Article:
Dr. Russell McLaughlin has just joined FutureNeuro as a Funded Investigator. We asked him a few questions about his work and what he will be bringing to the centre.
I am an Ussher Assistant Professor in Genome Analysis at Trinity College Dublin. I have been researching the genomics of motor neurone disease for over ten years. This includes work profiling the high resolution population genetics of Ireland and other populations, and involvement in numerous international genomics consortia
I will lead a project entitled The genetic pleiotropy of neurodegenerative mutations. This work aims to establish the role of known causes of neurodegeneration across a range of neurological diseases. Genetic pleiotropy (multiple different diseases being caused by the same genetic mutations) is a common feature in neurological diseases; in this project we will explore the contribution of a unique type of genetic mutation called a repeat expansion (known to cause motor neurone disease, spinocerebellar ataxias and other neurodegenerative diseases) to epilepsies and encephalopathies. This will help us to better understand the core biological mechanisms of brain diseases so that better diagnostic, predictive and preventative strategies may be developed.
I have been researching the genomics of motor neurone disease (MND) for over ten years. During my career I witnessed the most significant genetic discovery in MND research to date: the contribution of a repeat expansion in the gene C9orf72 to the disease. This has changed our view of MND biology, but also more broadly, of neurological disease. While these discoveries were being made, I was contributing to work that has established the genetic overlap between neurological diseases, so the confluence of these two streams of research is a natural and logical progression. In my group we have also been developing cutting-edge methods to profile repeat expansions using genome sequence data; this project will apply these methods to new epilepsy and encephalopathy data to explore new avenues in these diseases.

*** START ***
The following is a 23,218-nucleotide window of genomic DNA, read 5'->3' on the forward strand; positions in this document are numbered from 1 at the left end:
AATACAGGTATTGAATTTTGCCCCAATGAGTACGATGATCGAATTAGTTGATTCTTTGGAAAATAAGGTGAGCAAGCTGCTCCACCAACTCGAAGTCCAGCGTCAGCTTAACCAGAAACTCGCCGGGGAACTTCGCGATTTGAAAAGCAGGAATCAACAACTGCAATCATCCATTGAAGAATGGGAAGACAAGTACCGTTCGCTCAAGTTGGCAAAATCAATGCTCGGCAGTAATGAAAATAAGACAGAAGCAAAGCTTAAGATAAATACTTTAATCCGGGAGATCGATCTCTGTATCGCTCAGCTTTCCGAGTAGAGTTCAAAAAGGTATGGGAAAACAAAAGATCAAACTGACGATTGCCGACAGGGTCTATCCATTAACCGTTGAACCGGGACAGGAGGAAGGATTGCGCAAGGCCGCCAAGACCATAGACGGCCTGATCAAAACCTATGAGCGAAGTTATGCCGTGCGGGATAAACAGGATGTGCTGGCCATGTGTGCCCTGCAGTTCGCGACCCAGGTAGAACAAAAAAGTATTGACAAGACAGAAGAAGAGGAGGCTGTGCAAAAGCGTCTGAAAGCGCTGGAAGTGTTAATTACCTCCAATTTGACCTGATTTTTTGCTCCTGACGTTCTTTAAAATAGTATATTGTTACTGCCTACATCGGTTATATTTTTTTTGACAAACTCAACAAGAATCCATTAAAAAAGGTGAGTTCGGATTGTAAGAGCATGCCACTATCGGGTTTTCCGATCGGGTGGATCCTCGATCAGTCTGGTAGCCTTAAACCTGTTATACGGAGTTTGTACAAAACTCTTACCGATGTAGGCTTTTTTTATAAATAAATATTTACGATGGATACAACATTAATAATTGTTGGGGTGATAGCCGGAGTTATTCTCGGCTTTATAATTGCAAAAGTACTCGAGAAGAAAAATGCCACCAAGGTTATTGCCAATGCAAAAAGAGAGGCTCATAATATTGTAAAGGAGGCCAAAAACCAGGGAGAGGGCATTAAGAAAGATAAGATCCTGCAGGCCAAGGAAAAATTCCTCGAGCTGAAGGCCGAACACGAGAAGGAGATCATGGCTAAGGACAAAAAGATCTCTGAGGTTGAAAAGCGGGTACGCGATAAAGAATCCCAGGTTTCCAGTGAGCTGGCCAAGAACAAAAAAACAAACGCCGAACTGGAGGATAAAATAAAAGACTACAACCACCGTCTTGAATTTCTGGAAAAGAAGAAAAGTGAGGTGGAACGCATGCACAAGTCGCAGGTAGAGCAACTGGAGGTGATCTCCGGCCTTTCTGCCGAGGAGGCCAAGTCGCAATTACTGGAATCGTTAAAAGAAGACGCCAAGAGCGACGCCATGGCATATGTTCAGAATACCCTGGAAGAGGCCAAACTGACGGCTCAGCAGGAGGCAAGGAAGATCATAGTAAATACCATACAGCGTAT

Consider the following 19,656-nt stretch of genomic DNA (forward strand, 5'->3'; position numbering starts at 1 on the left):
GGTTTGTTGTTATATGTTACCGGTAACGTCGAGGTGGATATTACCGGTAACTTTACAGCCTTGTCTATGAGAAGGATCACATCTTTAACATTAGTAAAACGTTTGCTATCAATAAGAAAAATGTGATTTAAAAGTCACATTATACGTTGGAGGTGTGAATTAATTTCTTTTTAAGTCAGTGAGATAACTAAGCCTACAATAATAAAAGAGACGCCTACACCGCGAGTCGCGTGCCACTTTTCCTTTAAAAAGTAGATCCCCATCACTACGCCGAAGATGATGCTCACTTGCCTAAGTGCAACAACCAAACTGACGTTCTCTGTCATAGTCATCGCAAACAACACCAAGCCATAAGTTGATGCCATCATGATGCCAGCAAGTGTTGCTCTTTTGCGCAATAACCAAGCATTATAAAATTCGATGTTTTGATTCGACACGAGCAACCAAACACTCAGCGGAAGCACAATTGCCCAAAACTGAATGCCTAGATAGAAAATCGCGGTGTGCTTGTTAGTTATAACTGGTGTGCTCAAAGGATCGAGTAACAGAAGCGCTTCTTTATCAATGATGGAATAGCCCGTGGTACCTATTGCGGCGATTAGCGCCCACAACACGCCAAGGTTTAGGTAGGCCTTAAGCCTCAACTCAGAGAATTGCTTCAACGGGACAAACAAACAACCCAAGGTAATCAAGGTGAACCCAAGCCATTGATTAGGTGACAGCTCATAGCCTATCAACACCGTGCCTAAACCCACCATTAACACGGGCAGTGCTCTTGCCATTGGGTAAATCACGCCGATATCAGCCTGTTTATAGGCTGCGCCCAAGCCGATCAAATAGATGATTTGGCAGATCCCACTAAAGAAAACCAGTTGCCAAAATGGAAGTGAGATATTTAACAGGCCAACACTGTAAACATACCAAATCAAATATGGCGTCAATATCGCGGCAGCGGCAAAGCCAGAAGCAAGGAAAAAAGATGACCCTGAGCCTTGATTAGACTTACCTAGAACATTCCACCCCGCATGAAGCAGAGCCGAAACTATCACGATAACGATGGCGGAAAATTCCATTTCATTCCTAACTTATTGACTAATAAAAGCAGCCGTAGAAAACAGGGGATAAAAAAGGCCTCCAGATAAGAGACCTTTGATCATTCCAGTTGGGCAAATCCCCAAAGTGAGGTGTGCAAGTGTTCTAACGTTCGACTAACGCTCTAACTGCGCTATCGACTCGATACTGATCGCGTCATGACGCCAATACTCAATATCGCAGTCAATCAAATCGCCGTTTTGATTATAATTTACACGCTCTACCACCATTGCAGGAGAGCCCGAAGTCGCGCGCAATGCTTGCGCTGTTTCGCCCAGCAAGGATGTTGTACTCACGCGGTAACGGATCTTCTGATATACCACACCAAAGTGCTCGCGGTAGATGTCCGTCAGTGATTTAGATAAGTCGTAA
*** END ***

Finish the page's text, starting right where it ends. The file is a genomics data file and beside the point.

For many neurological diseases, the greatest obstacle to developing new therapies is our incomplete understanding of their root causes and underlying biological processes. For most, this begins with genetics and the variation between people with and without the disease. As the human genome is a very large search space, with many regions technically intractable to profile, the route from generating genetic data to understanding the cause of disease can be long and winding. This work will shortcut most of the search for causes of disease by tackling the problem armed with prior knowledge of causes of neurodegeneration and acknowledgement that these causes may play a role in other neurological diseases. If successful, this research will benefit people with neurological disease by creating knowledge that is fundamental to development of therapies and understanding familial risk.